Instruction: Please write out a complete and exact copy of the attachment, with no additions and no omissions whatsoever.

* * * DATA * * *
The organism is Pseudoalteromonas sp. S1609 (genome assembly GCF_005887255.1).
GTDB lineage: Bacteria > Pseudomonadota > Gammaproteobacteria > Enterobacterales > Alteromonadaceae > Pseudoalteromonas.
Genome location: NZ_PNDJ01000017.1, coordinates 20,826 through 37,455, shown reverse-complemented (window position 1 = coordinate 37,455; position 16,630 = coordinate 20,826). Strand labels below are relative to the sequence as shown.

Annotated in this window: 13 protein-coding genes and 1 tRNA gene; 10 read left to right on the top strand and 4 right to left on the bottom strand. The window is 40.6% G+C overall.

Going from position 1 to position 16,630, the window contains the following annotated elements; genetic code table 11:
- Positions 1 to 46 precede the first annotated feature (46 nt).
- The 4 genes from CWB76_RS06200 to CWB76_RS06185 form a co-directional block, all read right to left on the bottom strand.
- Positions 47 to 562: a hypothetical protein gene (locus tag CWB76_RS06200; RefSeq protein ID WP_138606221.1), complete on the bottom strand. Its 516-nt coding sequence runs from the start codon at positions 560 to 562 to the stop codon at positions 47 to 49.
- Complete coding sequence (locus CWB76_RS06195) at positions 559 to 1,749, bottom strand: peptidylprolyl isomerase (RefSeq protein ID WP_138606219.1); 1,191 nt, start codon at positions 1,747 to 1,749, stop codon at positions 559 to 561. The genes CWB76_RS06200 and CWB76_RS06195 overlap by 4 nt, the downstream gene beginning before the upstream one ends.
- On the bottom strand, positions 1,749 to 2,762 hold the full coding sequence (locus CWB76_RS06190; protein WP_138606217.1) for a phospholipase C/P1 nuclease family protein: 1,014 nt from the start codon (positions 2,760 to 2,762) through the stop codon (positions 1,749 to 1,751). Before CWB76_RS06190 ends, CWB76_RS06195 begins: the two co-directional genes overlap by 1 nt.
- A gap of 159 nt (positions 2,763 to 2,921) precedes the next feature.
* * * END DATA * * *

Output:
The organism is Pseudoalteromonas sp. S1609 (genome assembly GCF_005887255.1).
GTDB lineage: Bacteria > Pseudomonadota > Gammaproteobacteria > Enterobacterales > Alteromonadaceae > Pseudoalteromonas.
Genome location: NZ_PNDJ01000017.1, coordinates 20,826 through 37,455, shown reverse-complemented (window position 1 = coordinate 37,455; position 16,630 = coordinate 20,826). Strand labels below are relative to the sequence as shown.

Annotated in this window: 13 protein-coding genes and 1 tRNA gene; 10 read left to right on the top strand and 4 right to left on the bottom strand. The window is 40.6% G+C overall.

Going from position 1 to position 16,630, the window contains the following annotated elements; genetic code table 11:
- Positions 1 to 46 precede the first annotated feature (46 nt).
- The 4 genes from CWB76_RS06200 to CWB76_RS06185 form a co-directional block, all read right to left on the bottom strand.
- Positions 47 to 562: a hypothetical protein gene (locus tag CWB76_RS06200; RefSeq protein ID WP_138606221.1), complete on the bottom strand. Its 516-nt coding sequence runs from the start codon at positions 560 to 562 to the stop codon at positions 47 to 49.
- Complete coding sequence (locus CWB76_RS06195) at positions 559 to 1,749, bottom strand: peptidylprolyl isomerase (RefSeq protein ID WP_138606219.1); 1,191 nt, start codon at positions 1,747 to 1,749, stop codon at positions 559 to 561. The genes CWB76_RS06200 and CWB76_RS06195 overlap by 4 nt, the downstream gene beginning before the upstream one ends.
- On the bottom strand, positions 1,749 to 2,762 hold the full coding sequence (locus CWB76_RS06190; protein WP_138606217.1) for a phospholipase C/P1 nuclease family protein: 1,014 nt from the start codon (positions 2,760 to 2,762) through the stop codon (positions 1,749 to 1,751). Before CWB76_RS06190 ends, CWB76_RS06195 begins: the two co-directional genes overlap by 1 nt.
- A gap of 159 nt (positions 2,763 to 2,921) precedes the next feature.